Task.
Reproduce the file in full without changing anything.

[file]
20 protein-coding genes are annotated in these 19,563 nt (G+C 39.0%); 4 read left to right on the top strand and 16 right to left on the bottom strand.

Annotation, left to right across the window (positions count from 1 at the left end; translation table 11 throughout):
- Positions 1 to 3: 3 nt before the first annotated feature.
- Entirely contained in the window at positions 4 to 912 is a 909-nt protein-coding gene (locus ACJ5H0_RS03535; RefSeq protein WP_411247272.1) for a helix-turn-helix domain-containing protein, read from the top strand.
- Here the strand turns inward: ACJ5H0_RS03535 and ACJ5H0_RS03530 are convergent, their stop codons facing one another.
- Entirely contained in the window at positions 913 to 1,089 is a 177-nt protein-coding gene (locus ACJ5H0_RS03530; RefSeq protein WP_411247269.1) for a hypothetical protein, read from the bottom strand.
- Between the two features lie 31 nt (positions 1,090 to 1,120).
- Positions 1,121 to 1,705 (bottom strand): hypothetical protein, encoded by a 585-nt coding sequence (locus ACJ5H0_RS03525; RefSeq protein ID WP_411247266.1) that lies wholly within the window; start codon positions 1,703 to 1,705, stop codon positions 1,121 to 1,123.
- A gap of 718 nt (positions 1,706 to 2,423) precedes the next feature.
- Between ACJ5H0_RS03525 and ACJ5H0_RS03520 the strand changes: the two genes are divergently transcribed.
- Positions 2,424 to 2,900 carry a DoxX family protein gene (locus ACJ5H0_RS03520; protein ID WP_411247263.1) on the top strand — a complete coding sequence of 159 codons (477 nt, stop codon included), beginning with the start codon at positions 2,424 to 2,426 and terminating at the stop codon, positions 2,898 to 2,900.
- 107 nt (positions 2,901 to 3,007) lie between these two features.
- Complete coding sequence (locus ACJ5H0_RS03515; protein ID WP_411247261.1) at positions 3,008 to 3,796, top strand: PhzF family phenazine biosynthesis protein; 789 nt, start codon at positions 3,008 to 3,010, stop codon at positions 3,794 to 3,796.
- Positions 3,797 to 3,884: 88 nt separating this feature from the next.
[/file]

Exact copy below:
20 protein-coding genes are annotated in these 19,563 nt (G+C 39.0%); 4 read left to right on the top strand and 16 right to left on the bottom strand.

Annotation, left to right across the window (positions count from 1 at the left end; translation table 11 throughout):
- Positions 1 to 3: 3 nt before the first annotated feature.
- Entirely contained in the window at positions 4 to 912 is a 909-nt protein-coding gene (locus ACJ5H0_RS03535; RefSeq protein WP_411247272.1) for a helix-turn-helix domain-containing protein, read from the top strand.
- Here the strand turns inward: ACJ5H0_RS03535 and ACJ5H0_RS03530 are convergent, their stop codons facing one another.
- Entirely contained in the window at positions 913 to 1,089 is a 177-nt protein-coding gene (locus ACJ5H0_RS03530; RefSeq protein WP_411247269.1) for a hypothetical protein, read from the bottom strand.
- Between the two features lie 31 nt (positions 1,090 to 1,120).
- Positions 1,121 to 1,705 (bottom strand): hypothetical protein, encoded by a 585-nt coding sequence (locus ACJ5H0_RS03525; RefSeq protein ID WP_411247266.1) that lies wholly within the window; start codon positions 1,703 to 1,705, stop codon positions 1,121 to 1,123.
- A gap of 718 nt (positions 1,706 to 2,423) precedes the next feature.
- Between ACJ5H0_RS03525 and ACJ5H0_RS03520 the strand changes: the two genes are divergently transcribed.
- Positions 2,424 to 2,900 carry a DoxX family protein gene (locus ACJ5H0_RS03520; protein ID WP_411247263.1) on the top strand — a complete coding sequence of 159 codons (477 nt, stop codon included), beginning with the start codon at positions 2,424 to 2,426 and terminating at the stop codon, positions 2,898 to 2,900.
- 107 nt (positions 2,901 to 3,007) lie between these two features.
- Complete coding sequence (locus ACJ5H0_RS03515; protein ID WP_411247261.1) at positions 3,008 to 3,796, top strand: PhzF family phenazine biosynthesis protein; 789 nt, start codon at positions 3,008 to 3,010, stop codon at positions 3,794 to 3,796.
- Positions 3,797 to 3,884: 88 nt separating this feature from the next.